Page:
Imagine you are waiting to give your view on a subject. You are pretty sure of your conviction that “A” is the best course of action for the group. The first person to speak, perhaps the leader, surprises you by advocating “B”.
The next person in line around the table also says “B”.
And the next.
And the next.
You are fifth in line. Everyone so far has said “B”, followed by nods and grunts of approval from the leader and others.
Do you still have the courage of your convictions? Do you go against the flow and risk approbation and disapproval by saying “A”?
Of course, this is a rhetorical question. The answer would depend on what paths A and B are, and your perceived consequences of either, as well as the dynamics within the group and how much is personally at stake for you.
However, I’m sure you can see how much pressure there would be on you to go along with everybody else and say “B”, despite your internal beliefs.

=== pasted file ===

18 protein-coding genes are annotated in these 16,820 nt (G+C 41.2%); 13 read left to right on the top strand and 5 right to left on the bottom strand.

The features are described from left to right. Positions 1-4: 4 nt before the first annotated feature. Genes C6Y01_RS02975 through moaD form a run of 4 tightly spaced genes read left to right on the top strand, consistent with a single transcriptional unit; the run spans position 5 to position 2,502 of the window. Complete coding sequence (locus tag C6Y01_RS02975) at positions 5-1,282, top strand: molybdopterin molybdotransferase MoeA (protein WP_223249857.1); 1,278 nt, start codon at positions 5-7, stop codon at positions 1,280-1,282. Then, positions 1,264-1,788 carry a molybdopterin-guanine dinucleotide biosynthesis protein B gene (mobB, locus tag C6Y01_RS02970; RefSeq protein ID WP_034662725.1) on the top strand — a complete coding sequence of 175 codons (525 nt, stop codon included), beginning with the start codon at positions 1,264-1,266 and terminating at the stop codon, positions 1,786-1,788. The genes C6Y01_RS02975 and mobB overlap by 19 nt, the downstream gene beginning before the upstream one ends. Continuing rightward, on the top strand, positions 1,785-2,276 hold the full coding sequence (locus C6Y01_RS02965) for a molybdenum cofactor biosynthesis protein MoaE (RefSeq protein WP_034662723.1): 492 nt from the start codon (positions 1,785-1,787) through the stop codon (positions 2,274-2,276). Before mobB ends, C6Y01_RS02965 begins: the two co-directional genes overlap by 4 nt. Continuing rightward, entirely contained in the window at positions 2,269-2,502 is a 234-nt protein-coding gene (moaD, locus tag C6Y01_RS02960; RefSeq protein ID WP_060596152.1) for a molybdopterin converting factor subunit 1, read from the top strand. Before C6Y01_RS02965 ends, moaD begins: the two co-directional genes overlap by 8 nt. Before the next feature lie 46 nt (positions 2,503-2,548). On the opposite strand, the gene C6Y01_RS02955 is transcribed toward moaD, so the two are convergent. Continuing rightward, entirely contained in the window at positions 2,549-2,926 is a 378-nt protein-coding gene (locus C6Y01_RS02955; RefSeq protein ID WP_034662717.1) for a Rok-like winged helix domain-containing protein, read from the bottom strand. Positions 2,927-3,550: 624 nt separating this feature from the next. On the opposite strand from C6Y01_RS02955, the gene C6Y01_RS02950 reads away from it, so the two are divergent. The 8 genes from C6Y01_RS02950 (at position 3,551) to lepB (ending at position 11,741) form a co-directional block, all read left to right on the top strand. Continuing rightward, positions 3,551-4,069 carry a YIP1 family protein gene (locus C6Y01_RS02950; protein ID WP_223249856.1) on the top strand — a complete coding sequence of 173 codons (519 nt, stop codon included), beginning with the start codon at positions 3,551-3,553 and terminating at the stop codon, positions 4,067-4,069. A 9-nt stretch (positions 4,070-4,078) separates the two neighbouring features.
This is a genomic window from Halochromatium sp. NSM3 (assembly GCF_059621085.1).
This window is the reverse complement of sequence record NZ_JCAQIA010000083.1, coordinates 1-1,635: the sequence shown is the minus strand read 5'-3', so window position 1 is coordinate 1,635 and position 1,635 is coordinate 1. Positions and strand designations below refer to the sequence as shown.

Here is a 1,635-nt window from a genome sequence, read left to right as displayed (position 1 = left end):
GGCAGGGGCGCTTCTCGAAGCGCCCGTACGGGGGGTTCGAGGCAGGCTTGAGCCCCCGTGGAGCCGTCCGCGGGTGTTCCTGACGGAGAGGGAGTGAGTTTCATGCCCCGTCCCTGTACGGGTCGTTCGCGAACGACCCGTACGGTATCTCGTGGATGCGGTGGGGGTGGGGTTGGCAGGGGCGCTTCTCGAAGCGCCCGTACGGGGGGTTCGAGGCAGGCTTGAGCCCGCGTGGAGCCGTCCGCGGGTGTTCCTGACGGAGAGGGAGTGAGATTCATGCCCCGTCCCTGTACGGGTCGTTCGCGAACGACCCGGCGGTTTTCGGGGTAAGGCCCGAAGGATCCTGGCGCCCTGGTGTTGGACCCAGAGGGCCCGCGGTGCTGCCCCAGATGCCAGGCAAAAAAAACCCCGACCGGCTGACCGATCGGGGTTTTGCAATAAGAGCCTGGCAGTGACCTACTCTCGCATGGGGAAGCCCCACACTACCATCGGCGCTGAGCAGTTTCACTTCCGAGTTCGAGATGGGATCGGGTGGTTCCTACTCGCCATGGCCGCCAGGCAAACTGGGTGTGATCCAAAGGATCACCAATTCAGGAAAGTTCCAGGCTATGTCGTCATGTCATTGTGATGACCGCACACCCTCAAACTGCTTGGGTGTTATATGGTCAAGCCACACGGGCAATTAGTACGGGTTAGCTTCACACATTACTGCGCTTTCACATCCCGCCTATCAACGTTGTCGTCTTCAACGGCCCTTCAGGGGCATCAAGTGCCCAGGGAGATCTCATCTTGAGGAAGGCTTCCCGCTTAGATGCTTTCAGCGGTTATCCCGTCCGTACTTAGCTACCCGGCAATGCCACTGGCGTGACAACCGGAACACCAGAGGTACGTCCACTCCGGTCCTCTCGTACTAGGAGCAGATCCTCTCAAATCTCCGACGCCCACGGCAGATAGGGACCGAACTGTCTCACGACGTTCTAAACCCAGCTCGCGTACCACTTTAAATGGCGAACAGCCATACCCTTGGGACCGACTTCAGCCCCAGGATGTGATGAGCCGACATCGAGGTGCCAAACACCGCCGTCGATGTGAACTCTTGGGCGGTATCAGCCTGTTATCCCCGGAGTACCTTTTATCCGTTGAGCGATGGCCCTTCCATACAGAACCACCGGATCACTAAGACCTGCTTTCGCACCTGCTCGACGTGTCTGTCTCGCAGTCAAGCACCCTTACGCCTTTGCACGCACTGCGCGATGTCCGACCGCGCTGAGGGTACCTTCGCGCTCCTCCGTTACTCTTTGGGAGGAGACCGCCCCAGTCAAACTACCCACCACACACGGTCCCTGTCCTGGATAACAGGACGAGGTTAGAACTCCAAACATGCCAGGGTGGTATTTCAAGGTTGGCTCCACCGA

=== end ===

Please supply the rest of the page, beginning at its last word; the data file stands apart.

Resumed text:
It is entirely possible that everyone around the table except the first to speak thought the same as you. Perhaps the second to speak was not all that sure though, and went along with the first just to fit in. And that added pressure on the third who did the same. This produced what is known as a “reputational cascade”. This is when each person goes along with the leader, or the first speaker, to avoid the hostility or bad opinion of the rest of the group.
It is easy to see how this could happen. It can be avoided by the leader not giving their views first and by stressing that they want everybody’s honest opinion, regardless of what it is.